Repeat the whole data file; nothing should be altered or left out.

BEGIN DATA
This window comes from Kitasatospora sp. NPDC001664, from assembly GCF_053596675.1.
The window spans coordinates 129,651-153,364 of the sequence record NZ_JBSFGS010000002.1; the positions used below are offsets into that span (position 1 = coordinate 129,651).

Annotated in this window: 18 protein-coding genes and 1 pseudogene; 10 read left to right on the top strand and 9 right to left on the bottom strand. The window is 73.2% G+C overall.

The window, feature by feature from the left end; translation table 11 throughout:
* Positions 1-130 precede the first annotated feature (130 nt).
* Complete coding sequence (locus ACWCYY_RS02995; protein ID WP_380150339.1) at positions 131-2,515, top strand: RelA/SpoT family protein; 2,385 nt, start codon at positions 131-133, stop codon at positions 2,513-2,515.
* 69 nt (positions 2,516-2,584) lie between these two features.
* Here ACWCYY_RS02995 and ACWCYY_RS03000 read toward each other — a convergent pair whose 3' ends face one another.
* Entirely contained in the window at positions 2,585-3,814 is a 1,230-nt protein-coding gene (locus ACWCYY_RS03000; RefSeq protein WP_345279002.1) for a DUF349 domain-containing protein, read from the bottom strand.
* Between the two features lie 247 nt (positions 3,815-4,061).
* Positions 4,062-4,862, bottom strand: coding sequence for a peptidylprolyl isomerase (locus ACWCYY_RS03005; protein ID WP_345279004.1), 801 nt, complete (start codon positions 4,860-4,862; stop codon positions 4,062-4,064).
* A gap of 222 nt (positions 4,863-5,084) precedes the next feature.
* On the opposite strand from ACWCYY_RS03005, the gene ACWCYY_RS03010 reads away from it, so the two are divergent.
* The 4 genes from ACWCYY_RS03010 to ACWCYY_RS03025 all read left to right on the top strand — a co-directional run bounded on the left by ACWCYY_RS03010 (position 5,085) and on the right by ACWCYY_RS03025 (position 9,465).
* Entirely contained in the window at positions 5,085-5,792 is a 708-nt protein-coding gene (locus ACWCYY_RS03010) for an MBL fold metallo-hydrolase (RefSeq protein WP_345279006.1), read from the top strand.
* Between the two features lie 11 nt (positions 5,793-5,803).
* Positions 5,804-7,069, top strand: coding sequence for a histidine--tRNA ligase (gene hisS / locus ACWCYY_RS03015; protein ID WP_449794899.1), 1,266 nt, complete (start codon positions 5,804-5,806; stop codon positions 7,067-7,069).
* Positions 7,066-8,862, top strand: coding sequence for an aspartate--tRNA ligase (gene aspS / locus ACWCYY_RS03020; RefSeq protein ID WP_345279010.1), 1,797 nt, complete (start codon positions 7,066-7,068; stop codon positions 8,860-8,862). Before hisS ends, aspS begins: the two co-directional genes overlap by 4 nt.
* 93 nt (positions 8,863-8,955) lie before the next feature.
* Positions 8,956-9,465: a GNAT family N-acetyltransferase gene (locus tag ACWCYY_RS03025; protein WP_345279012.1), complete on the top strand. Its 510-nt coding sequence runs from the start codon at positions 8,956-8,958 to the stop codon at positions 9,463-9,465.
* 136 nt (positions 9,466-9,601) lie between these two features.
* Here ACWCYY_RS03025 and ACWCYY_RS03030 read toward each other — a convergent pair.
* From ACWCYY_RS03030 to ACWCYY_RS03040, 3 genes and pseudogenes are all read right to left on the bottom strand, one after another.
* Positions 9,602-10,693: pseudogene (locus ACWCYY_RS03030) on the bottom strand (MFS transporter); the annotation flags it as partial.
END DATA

This window comes from Kitasatospora sp. NPDC001664, from assembly GCF_053596675.1.
The window spans coordinates 129,651-153,364 of the sequence record NZ_JBSFGS010000002.1; the positions used below are offsets into that span (position 1 = coordinate 129,651).

Annotated in this window: 18 protein-coding genes and 1 pseudogene; 10 read left to right on the top strand and 9 right to left on the bottom strand. The window is 73.2% G+C overall.

The window, feature by feature from the left end; translation table 11 throughout:
* Positions 1-130 precede the first annotated feature (130 nt).
* Complete coding sequence (locus ACWCYY_RS02995; protein ID WP_380150339.1) at positions 131-2,515, top strand: RelA/SpoT family protein; 2,385 nt, start codon at positions 131-133, stop codon at positions 2,513-2,515.
* 69 nt (positions 2,516-2,584) lie between these two features.
* Here ACWCYY_RS02995 and ACWCYY_RS03000 read toward each other — a convergent pair whose 3' ends face one another.
* Entirely contained in the window at positions 2,585-3,814 is a 1,230-nt protein-coding gene (locus ACWCYY_RS03000; RefSeq protein WP_345279002.1) for a DUF349 domain-containing protein, read from the bottom strand.
* Between the two features lie 247 nt (positions 3,815-4,061).
* Positions 4,062-4,862, bottom strand: coding sequence for a peptidylprolyl isomerase (locus ACWCYY_RS03005; protein ID WP_345279004.1), 801 nt, complete (start codon positions 4,860-4,862; stop codon positions 4,062-4,064).
* A gap of 222 nt (positions 4,863-5,084) precedes the next feature.
* On the opposite strand from ACWCYY_RS03005, the gene ACWCYY_RS03010 reads away from it, so the two are divergent.
* The 4 genes from ACWCYY_RS03010 to ACWCYY_RS03025 all read left to right on the top strand — a co-directional run bounded on the left by ACWCYY_RS03010 (position 5,085) and on the right by ACWCYY_RS03025 (position 9,465).
* Entirely contained in the window at positions 5,085-5,792 is a 708-nt protein-coding gene (locus ACWCYY_RS03010) for an MBL fold metallo-hydrolase (RefSeq protein WP_345279006.1), read from the top strand.
* Between the two features lie 11 nt (positions 5,793-5,803).
* Positions 5,804-7,069, top strand: coding sequence for a histidine--tRNA ligase (gene hisS / locus ACWCYY_RS03015; protein ID WP_449794899.1), 1,266 nt, complete (start codon positions 5,804-5,806; stop codon positions 7,067-7,069).
* Positions 7,066-8,862, top strand: coding sequence for an aspartate--tRNA ligase (gene aspS / locus ACWCYY_RS03020; RefSeq protein ID WP_345279010.1), 1,797 nt, complete (start codon positions 7,066-7,068; stop codon positions 8,860-8,862). Before hisS ends, aspS begins: the two co-directional genes overlap by 4 nt.
* 93 nt (positions 8,863-8,955) lie before the next feature.
* Positions 8,956-9,465: a GNAT family N-acetyltransferase gene (locus tag ACWCYY_RS03025; protein WP_345279012.1), complete on the top strand. Its 510-nt coding sequence runs from the start codon at positions 8,956-8,958 to the stop codon at positions 9,463-9,465.
* 136 nt (positions 9,466-9,601) lie between these two features.
* Here ACWCYY_RS03025 and ACWCYY_RS03030 read toward each other — a convergent pair.
* From ACWCYY_RS03030 to ACWCYY_RS03040, 3 genes and pseudogenes are all read right to left on the bottom strand, one after another.
* Positions 9,602-10,693: pseudogene (locus ACWCYY_RS03030) on the bottom strand (MFS transporter); the annotation flags it as partial.